I chose the South Beach Diet to manage my weight partly so I wouldn’t have to count calories, carbs, points, or fat grams, but if you want nutritional information for a recipe, I recommend entering the recipe into Calorie Count, which will calculate it for you.

More Ideas for Cooking with Red Russian Kale:
(Recipes from other blogs may not always be South Beach Diet friendly; check ingredients.)
Red Russian Kale and Red Cabbage Slaw
Red Russian Kale and Red Onion Savory Breakfast Squares
Red Kale and Cheese Omelet for Two
Autumn Harvest Soup with Kale, Butternut Squash and Farro
Rustic Red Kale and White Bean Soup from Fat Free Vegan Kitchen
Kale Pesto from I (heart) Kale
Kale Frittata from Too Many Chefs
Kale and Sweet Pea Soup with Mint from She’s in the Kitchen
(Find even more Red Russian Kale Recipes with Food Blog Search.)

Blogger Disclosures:

 

 

This soup was first posted for Weekend Herb Blogging, sponsored by Haalo from Cook (almost) Anything At Least Once, and hosted that week by Wiffy from Noob Cook.
We are a participant in the Amazon Services LLC Associates Program, an affiliate advertising program designed to provide a means for us to earn fees by linking to Amazon.com and affiliated sites. As an Amazon Associate, I earn from qualifying purchases.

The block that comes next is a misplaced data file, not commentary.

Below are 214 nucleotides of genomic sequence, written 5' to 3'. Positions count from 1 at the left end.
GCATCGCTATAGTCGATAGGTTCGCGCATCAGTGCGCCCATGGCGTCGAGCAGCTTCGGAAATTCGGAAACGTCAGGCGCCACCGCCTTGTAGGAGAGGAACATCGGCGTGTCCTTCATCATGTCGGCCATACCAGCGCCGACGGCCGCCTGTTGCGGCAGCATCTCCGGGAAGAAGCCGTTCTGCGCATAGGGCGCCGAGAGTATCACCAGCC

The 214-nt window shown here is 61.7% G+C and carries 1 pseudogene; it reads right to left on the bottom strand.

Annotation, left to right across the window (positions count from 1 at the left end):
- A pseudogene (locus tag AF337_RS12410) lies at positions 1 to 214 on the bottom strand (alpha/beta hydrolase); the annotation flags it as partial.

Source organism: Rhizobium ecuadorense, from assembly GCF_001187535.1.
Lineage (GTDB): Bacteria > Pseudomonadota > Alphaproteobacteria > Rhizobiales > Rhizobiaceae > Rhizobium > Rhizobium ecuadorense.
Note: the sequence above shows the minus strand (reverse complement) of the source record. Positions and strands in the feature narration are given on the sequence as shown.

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44 comments on “Sausage and Red Russian Kale Soup with Tomatoes, Chickpeas, and Herbs”

  1. Pingback: Schi: Russian Beef & Cabbage Soup - Fearless Fresh

  2. We made your recipe in Culinary School. We toured Elementary Schools with a variety of foods and this soup came out on top! Delicious! Thank you very much!

  3. I looked up the sodium for Vegeta and it is 700 mg. of sodium in a soup that makes six servings, which doesn't seem unreasonable to me. And I said the Vegeta was optional, so I don't enjoy the feeling that you're lecturing me about using it. I hesitate to recommend other seasonings, because I'm not sure my choices are going to fit your standards as far as sodium, but any kind of all-purpose seasoning that you like can probably be used in this.